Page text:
It was late afternoon on a Monday when my mom called me. I picked up and she said, “Ray,” in a tone I had never heard her voice make. Like an electric shock I felt a current of panic run from my heart to my core. There was a two second period of total fear where I wondered what awful thing was about to come out of her mouth. She soon continued in a tortured wail, “MY DADDY’S DEAD.”
I called my grandfather Big Dan, because he was a tall Polish man with the substantial build of a football player, which he was. Big Dan loved sweets, and I didn’t know this until recently but cherry pie was his favorite. His birthday was coming up soon, May 23rd, and I said to my mom’s mom who I call Gramary, “you should make one to celebrate.”
“I’ll never make another cherry pie,” she said.
Coming from the woman who had to be dragged, literally, out of the kitchen, her tiny 103 pound frame flailing in my dad’s arms as he lifted her up and removed her on multiple occasions from the kitchen when she tried doing the dishes after preparing and cooking a whole meal for us and we refused to let her, this did not settle right with me. Was this a selfish feeling that I would never get to eat her cherry pie again? Had I ever actually eaten her cherry pie that many times? There is nothing she can’t make and hasn’t made and the thought of her throwing in the dish towel to a certain dessert upset me. Was it because I knew she was getting older and I began to wonder if each thing she made going forward was going to be her last? Right now I was mourning my Big Dan so I decided to be okay with the fact that she was done with making cherry pie.
Gramary wears Big Dan’s watch now, it swims on her tiny, sun-damaged wrist. Her light, Irish skin has become the color of a splotchy eggplant. She still has a huge two-story, oceanfront house on Summerland Key, but she feels homeless, because he was her home. I don’t know how to comfort someone who is two generations older than me but seeing how deeply immersed in sadness she was brought something instinctually out of me, behaviors and words that quelled her momentary grief. But this damage was deeper than anything anyone could fix and that was hard to accept.
When I got the call from my mom all I could think about was, what did he eat for breakfast? My Gramary and Big Dan were very routine people all their lives so I could likely answer this question myself but a voice in my head kept asking on repeat. What did he eat for breakfast? I pictured him sitting with his back to the floor-to-ceiling glass sliding doors with the ocean view, in his black desk chair with the wheels at the big, round, dark-wooden table, with his breakfast on the oval-shaped cloth placemat in front of him, one of four that my Gramary had sewn for the table, and his coffee mug, likely the Boston University one I had gotten him so many years ago, with his dark, thick-rimmed glasses on to read the Miami Herald. Gramary likely served him his breakfast as she served him all three of his meals at the same time each day. While I could see this scene perfectly clear I still wondered, what did he eat for breakfast? What foods was he innocently eating just a handful of hours before he would fall to the floor outside the laundry room, break his neck and die soon after? He was just eating breakfast with no idea he would soon die. What was he going to eat for lunch I now wonder? I could not let it go.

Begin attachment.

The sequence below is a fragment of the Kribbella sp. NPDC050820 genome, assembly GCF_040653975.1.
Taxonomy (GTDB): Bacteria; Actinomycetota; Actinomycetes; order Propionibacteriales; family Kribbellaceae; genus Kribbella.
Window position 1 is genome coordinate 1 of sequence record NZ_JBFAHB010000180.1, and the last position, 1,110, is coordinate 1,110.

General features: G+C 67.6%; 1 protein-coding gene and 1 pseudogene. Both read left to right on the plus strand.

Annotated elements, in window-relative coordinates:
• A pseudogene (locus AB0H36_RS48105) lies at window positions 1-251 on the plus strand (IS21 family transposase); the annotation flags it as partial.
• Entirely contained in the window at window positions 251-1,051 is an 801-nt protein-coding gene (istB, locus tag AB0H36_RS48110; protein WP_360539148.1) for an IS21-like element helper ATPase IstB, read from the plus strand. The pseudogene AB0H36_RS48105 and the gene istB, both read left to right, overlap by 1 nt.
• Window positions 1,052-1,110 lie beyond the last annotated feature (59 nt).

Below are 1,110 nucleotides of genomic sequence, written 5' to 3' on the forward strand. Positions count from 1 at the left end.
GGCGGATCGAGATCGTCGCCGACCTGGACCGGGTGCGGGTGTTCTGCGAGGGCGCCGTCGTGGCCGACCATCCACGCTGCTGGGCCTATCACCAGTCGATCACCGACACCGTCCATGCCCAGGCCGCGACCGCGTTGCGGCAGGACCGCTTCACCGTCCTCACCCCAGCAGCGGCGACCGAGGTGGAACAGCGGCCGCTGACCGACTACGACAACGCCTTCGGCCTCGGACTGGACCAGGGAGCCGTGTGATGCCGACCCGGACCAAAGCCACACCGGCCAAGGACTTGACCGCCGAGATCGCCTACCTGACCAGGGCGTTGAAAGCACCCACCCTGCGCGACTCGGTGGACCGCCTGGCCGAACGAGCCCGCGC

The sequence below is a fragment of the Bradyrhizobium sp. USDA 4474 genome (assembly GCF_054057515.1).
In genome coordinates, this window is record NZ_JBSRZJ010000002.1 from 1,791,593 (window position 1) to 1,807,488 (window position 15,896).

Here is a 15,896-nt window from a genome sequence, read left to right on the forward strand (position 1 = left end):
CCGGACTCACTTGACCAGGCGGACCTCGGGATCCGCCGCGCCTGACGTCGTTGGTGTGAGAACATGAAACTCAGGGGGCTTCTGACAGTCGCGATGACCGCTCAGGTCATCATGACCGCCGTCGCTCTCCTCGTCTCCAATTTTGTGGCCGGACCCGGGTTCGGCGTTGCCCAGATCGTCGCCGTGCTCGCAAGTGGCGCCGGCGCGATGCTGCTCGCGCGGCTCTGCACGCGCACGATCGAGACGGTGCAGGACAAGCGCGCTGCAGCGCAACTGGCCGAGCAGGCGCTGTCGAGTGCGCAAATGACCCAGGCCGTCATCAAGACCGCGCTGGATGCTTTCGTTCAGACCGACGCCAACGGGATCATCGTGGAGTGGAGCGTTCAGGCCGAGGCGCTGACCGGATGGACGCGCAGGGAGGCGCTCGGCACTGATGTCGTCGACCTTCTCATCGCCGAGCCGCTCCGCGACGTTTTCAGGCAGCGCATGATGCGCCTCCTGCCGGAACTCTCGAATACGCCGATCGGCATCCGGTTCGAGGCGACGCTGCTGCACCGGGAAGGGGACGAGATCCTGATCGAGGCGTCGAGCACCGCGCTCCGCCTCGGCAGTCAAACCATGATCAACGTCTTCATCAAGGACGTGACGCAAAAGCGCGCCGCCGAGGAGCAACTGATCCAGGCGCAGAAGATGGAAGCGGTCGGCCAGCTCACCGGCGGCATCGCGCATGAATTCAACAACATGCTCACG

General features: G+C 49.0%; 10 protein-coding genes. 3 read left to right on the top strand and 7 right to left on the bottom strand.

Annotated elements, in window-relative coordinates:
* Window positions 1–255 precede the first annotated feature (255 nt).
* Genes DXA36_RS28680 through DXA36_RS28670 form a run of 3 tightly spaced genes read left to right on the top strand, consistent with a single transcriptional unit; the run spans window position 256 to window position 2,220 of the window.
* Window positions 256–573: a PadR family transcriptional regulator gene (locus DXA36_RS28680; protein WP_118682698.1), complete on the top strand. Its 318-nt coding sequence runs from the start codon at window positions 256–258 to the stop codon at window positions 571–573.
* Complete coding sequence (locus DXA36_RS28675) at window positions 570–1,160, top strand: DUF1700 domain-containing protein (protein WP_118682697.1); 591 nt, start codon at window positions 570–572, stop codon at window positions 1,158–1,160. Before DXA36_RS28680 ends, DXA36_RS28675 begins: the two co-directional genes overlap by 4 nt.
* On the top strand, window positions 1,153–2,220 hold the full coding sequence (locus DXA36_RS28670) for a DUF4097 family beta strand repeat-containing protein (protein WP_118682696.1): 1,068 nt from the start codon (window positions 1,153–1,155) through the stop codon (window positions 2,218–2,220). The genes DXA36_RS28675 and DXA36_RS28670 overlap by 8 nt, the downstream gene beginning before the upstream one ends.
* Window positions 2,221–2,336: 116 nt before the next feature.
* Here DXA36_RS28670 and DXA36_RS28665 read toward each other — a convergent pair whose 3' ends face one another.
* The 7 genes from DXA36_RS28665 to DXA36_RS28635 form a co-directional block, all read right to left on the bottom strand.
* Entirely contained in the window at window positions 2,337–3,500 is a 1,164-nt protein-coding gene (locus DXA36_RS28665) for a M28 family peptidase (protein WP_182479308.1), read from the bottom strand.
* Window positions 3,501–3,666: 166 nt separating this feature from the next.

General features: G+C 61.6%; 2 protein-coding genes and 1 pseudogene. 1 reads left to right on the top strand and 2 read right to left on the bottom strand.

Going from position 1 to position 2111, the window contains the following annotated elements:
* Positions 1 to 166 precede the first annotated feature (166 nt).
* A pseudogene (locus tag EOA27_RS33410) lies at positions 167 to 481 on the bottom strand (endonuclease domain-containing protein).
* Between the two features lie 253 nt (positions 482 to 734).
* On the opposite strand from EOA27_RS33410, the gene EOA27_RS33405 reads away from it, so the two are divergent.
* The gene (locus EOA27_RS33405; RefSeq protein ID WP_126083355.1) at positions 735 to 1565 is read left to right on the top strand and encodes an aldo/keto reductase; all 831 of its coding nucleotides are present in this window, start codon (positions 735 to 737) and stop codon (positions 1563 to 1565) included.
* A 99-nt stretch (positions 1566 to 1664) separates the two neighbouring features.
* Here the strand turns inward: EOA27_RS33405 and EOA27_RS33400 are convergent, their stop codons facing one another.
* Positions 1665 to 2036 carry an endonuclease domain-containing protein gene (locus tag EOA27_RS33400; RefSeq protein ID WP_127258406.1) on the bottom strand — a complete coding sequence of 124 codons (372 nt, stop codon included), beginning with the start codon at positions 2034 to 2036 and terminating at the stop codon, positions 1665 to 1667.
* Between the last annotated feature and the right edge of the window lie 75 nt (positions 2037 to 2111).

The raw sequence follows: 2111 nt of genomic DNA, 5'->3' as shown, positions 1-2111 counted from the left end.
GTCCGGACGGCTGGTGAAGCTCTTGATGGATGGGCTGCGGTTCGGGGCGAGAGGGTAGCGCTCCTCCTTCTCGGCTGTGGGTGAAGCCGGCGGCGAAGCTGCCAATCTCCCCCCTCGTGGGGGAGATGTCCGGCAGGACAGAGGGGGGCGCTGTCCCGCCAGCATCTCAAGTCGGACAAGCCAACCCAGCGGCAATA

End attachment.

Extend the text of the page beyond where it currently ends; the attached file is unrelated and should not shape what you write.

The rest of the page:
When my Gramary came to New York to be with my parents and me soon after Big Dan’s passing I shared a bed with her. Laying in bed with her the first night we got to talking and I asked her — what did he eat for breakfast that day? She told me the usual. “But what specifically,” I asked. "Fruit with yogurt," she said. "And coffee." He had to be down to one cup a day more recently instead of three. “He loved his coffee,” she said.
May 23rd just passed and I wanted to make a cherry pie, but I just couldn’t. I say that I wanted to but something inside me didn’t want to. I think I have accepted Gramary’s wish to no longer make cherry pie and I knew that if I made one for his birthday it would be nothing like hers.
I miss him.
I have days where I do not know how to handle it. Accepting it is not easy for me. Knowing he did not have breakfast at his table this morning does not compute in my brain. I guess I will just start with accepting that Gramary is done making cherry pie and time will help me with the rest.